Many Americans might be surprised to learn that the board game Clue goes by the name Cluedo outside of the United States. It all traces to World War II, when inventor Anthony Pratt allegedly thought to make a murder-mystery game during a Nazi bombing in England. In 1944, he filed a patent for this, intending to name the game Murder!, but when it was bought out by the publisher Waddingtons, it was renamed to Cluedo, which is a clever amalgam combining the English word clue with the Latin word ludo, meaning "I play". However, when Parker Brothers brought the game to the United States, they felt that the name was too abstract and clipped it to just Clue, alongside other changes like eliminating some extra rooms. The game's slogan also changed throughout the years, from "The Great Detective Game" at the 1949 launch to "The Great New Sherlock Holmes Game" to "The Parker Brothers Detective Game" and finally "The Classic Detective Game" around the turn of the century.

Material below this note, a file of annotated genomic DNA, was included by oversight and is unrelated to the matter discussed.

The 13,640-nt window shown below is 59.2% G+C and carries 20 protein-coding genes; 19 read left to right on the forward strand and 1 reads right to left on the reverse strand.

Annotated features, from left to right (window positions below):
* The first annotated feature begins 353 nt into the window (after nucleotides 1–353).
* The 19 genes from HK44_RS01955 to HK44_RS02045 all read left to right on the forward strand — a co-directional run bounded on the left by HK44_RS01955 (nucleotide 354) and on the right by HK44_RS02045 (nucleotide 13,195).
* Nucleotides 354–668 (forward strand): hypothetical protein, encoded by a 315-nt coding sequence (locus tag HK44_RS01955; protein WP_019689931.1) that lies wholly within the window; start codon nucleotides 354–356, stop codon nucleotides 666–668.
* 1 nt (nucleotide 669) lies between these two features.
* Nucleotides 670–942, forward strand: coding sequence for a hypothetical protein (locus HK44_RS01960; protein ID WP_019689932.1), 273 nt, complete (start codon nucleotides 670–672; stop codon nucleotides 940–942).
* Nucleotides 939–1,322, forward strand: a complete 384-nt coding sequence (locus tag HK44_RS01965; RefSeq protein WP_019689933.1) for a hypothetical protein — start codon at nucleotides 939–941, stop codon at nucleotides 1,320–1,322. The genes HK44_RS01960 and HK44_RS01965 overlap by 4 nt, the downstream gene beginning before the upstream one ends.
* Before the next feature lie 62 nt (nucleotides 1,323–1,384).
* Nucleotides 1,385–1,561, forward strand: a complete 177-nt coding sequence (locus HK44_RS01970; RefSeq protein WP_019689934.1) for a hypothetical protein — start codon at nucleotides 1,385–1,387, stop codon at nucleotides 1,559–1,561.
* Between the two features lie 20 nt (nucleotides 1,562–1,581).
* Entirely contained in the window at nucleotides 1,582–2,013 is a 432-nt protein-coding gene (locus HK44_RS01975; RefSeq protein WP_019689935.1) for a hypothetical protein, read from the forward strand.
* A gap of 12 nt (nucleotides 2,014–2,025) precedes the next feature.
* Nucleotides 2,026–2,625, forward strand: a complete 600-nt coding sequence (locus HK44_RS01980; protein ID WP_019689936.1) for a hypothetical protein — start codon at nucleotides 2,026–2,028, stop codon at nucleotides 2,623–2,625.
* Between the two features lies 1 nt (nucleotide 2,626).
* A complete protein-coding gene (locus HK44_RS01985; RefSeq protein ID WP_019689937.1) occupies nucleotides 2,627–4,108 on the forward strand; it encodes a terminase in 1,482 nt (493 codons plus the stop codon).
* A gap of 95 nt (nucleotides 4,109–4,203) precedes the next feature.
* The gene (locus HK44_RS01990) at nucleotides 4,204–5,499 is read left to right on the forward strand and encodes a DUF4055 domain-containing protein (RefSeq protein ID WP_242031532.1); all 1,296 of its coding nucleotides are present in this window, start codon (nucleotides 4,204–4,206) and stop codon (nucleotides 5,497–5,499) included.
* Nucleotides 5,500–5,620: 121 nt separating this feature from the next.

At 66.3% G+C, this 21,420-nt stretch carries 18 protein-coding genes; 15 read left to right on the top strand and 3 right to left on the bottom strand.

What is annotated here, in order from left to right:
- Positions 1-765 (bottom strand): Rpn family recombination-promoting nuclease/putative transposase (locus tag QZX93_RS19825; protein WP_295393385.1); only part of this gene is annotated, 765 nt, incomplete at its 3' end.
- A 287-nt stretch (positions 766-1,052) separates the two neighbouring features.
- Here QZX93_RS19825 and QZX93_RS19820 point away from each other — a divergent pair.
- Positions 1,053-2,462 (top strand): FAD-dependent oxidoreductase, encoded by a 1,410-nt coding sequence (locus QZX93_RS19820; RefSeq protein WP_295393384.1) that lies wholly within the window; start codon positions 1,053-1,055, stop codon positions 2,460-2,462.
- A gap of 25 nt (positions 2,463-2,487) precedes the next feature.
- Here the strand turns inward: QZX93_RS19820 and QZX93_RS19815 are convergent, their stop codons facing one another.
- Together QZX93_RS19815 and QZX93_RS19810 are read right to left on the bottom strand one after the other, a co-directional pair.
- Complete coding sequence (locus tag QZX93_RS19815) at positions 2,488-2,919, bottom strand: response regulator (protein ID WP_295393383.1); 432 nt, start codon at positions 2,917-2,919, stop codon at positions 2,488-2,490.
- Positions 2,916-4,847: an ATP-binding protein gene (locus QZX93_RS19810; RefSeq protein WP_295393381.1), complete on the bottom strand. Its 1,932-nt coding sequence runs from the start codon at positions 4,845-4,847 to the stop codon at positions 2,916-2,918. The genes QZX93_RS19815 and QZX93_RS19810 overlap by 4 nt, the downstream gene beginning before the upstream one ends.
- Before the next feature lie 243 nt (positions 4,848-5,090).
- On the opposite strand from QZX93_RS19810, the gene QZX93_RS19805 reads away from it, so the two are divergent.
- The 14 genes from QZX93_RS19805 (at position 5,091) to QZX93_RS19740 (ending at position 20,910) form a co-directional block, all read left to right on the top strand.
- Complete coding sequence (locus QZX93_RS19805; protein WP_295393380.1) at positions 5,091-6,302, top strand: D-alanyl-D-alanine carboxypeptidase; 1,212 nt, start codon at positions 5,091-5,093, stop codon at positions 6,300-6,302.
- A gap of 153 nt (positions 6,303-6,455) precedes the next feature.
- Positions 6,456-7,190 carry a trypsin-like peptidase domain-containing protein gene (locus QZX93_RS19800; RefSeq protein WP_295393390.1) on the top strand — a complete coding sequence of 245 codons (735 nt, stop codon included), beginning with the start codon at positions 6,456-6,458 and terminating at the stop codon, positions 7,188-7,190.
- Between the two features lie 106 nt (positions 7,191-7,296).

Hello! I'm Adam Aleksic, a senior studying government and linguistics at Harvard University, where I co-founded the Harvard Undergraduate Linguistics Society. In addition to etymology, I also really enjoy trivia, politics, vexillology, geography, board games, conlanging, art history, and law.